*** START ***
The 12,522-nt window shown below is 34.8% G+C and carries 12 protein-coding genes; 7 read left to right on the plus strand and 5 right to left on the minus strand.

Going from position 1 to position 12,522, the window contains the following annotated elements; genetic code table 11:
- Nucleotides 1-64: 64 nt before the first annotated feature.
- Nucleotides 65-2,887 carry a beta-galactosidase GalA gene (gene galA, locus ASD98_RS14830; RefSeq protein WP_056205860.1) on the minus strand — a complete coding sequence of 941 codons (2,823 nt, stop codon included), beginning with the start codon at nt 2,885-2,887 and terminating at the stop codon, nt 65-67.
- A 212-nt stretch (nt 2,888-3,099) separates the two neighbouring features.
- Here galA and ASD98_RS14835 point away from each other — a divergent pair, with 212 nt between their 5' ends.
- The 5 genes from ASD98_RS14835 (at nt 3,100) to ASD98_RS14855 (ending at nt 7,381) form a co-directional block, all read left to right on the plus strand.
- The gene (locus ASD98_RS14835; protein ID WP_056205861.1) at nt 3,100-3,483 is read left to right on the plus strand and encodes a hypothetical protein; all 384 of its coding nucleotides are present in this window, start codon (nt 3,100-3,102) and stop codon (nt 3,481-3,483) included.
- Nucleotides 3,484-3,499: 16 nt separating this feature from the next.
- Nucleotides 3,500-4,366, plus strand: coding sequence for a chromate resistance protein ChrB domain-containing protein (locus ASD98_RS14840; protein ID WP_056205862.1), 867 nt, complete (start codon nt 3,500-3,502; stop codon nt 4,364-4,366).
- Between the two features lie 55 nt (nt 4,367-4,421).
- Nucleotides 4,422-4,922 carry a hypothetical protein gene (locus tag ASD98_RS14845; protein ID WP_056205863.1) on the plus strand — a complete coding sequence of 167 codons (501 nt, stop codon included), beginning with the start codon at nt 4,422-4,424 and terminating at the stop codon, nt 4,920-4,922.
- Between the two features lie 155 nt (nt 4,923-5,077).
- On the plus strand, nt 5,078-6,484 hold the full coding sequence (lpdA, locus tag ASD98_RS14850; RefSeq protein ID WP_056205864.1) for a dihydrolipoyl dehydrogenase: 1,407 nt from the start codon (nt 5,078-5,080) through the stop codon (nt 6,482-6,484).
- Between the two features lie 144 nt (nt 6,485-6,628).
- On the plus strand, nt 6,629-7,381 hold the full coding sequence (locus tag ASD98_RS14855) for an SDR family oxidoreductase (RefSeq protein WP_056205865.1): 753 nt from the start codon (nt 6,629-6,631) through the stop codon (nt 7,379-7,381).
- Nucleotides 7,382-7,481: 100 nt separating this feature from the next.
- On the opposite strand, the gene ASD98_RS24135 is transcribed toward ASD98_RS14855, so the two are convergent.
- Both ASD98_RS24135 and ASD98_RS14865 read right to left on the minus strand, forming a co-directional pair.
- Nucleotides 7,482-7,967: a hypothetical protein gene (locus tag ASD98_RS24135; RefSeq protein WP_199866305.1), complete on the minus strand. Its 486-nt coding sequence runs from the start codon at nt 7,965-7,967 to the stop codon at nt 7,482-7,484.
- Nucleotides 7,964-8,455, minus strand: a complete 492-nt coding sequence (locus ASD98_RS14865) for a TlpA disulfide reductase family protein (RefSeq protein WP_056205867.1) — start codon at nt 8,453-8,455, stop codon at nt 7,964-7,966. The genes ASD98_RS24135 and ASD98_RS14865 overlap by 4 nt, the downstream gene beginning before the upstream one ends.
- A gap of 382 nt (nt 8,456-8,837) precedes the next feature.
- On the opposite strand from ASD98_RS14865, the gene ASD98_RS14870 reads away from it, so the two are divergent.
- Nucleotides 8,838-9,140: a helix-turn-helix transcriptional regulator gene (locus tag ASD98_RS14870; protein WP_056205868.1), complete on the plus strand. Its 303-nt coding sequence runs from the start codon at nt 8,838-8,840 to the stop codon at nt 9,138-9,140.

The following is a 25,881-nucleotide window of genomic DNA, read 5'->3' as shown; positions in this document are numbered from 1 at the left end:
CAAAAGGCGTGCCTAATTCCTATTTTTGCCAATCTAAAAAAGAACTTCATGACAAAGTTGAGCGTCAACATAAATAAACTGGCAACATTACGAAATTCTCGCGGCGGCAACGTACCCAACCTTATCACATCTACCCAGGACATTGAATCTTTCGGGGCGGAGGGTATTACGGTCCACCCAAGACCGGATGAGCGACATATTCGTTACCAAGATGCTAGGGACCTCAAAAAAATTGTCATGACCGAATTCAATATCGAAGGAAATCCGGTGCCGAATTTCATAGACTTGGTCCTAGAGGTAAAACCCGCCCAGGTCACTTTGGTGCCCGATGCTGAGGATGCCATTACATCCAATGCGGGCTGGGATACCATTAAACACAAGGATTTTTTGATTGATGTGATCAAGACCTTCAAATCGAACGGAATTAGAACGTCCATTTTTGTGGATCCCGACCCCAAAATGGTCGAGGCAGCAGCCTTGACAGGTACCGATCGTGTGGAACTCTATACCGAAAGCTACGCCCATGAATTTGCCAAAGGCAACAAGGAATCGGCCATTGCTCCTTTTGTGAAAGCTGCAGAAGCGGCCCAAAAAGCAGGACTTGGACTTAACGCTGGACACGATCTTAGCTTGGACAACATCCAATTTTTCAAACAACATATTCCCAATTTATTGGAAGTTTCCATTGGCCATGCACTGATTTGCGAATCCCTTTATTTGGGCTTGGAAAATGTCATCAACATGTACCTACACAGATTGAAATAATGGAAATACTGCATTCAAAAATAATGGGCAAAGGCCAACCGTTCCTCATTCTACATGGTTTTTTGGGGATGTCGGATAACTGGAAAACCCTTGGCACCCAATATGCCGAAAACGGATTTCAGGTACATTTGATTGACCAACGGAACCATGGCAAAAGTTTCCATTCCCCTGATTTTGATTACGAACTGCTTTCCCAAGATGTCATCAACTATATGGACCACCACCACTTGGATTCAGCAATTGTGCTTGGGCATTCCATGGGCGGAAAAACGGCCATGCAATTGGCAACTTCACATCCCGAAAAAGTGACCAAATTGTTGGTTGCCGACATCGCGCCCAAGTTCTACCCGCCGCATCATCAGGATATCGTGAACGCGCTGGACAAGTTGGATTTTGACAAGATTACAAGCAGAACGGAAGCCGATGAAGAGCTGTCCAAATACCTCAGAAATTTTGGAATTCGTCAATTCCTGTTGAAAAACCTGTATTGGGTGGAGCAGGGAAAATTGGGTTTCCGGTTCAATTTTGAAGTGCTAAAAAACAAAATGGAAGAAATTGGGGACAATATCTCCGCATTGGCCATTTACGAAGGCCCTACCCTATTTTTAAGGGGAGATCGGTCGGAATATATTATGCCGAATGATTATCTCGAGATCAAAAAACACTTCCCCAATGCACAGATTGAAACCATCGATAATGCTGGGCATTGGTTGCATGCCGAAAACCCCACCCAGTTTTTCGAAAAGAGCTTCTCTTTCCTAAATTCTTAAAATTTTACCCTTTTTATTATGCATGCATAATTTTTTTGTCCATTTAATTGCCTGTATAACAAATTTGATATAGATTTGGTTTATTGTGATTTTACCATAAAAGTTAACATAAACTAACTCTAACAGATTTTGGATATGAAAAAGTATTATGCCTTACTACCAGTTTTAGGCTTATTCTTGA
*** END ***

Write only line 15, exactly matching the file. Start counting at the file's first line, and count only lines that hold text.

- Between the two features lie 144 nt (nt 6,485-6,628).